New levies on imports, exports slow down trade
CYNTHIA ILAKO/ The introduction of new duties and levies on imports and exports has slowed down containerised trade along the East Africa’s Northern corridor, a trade report by shipping giant Maersk Group states.
The report shows the northern corridor comprising Kenya, Uganda, South Sudan and parts of Rwanda recorded a three per cent growth in exports, while imports rose two per cent year-on-year in September.
“Imports were stifled by introduction of new duties and levies on some of the import commodities such as used clothing, as well as new regulations on auto and paper imports into Kenya,” head of Safmarine East Africa Purity Karau said.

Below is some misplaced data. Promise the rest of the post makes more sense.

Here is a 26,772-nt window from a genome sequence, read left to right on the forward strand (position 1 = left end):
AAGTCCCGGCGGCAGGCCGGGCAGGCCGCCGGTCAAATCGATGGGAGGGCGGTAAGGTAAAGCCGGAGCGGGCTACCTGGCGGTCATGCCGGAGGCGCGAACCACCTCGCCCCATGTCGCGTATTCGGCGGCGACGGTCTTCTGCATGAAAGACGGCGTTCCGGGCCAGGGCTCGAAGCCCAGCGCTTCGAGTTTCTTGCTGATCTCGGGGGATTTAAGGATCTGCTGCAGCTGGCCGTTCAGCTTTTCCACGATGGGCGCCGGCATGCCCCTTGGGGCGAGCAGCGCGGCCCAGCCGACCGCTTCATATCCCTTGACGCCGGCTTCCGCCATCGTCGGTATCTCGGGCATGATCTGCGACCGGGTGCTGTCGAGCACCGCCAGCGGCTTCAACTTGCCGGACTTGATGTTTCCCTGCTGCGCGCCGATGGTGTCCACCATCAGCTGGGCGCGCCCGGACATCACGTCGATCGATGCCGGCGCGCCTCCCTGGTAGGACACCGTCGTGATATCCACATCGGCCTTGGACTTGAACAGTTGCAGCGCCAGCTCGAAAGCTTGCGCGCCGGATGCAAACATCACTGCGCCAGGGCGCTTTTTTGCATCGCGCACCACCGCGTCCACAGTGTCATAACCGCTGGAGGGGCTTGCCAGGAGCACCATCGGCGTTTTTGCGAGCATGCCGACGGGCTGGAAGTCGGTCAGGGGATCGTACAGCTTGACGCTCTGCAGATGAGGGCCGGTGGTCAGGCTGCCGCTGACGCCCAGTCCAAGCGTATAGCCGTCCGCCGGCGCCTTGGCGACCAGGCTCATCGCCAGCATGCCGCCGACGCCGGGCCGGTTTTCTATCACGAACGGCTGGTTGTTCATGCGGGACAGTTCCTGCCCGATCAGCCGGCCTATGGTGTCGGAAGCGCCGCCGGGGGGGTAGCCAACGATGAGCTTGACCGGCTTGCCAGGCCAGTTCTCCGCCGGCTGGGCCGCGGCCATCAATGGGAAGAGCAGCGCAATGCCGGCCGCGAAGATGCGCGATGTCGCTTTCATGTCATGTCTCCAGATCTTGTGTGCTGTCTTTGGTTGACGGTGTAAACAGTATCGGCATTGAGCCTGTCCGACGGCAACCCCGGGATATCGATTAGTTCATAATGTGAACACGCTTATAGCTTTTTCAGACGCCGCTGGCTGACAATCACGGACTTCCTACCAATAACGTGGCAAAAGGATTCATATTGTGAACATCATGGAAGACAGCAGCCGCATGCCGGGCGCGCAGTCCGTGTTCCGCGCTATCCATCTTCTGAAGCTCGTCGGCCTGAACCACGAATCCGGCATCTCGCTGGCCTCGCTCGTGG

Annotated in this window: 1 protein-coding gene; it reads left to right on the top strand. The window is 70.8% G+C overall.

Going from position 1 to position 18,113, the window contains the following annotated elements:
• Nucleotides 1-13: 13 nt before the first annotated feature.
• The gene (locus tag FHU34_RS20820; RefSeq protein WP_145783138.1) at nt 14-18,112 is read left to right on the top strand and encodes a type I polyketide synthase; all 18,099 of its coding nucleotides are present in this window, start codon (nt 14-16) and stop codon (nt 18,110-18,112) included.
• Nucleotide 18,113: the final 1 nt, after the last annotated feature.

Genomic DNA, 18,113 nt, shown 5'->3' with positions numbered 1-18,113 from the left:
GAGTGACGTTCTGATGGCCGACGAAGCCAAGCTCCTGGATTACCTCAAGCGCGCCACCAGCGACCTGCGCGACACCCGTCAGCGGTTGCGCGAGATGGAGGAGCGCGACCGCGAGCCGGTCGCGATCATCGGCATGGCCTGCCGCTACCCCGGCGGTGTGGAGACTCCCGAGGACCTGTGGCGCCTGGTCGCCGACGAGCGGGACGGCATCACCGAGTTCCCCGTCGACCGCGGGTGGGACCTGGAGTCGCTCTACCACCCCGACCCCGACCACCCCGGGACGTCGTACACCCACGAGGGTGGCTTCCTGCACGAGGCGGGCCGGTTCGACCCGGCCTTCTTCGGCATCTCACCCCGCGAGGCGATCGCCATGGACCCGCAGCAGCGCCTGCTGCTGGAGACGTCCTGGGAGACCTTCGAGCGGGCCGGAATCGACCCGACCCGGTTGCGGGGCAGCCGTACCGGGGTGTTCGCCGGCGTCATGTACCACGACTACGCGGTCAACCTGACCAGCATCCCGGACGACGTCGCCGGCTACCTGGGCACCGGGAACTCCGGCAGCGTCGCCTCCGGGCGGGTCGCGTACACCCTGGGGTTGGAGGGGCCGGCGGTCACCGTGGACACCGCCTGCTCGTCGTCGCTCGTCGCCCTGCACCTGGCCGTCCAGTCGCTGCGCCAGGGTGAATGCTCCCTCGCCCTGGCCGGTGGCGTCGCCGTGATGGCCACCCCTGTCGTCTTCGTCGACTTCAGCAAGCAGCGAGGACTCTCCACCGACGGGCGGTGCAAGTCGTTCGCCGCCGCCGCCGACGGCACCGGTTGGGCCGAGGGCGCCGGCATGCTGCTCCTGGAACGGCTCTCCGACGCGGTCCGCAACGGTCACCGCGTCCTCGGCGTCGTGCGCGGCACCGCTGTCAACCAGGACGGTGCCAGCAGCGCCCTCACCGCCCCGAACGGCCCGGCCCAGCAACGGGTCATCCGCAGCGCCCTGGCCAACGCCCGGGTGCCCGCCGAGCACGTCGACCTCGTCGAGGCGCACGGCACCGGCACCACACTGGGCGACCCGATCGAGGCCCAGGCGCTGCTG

The drop in trade was propelled by a 13 per cent and 9 per cent decline in exports and imports respectively, along the Central Corridor (Tanzania, Burundi, Zambia, Malawi, DRC and parts of Rwanda). The sharp decline in imports and exports on the central corridor was largely fuelled by the fall in commodity prices.
“Also the fact that containerised volumes from neighbouring countries, including Zambia and Democratic Republic of Congo, which used to pass through the Dar es Salaam port, moved out via other gateway ports like Durban in South Africa and Walvis Bay in Namibia,” Maersk line Eastern Africa trade manager Chukwuma Mokwe said.
The report indicates export growth was largely driven by tea, whose shipments grew by 43 per cent in the first nine months, helped by a slight weakening of the shilling against the US dollar.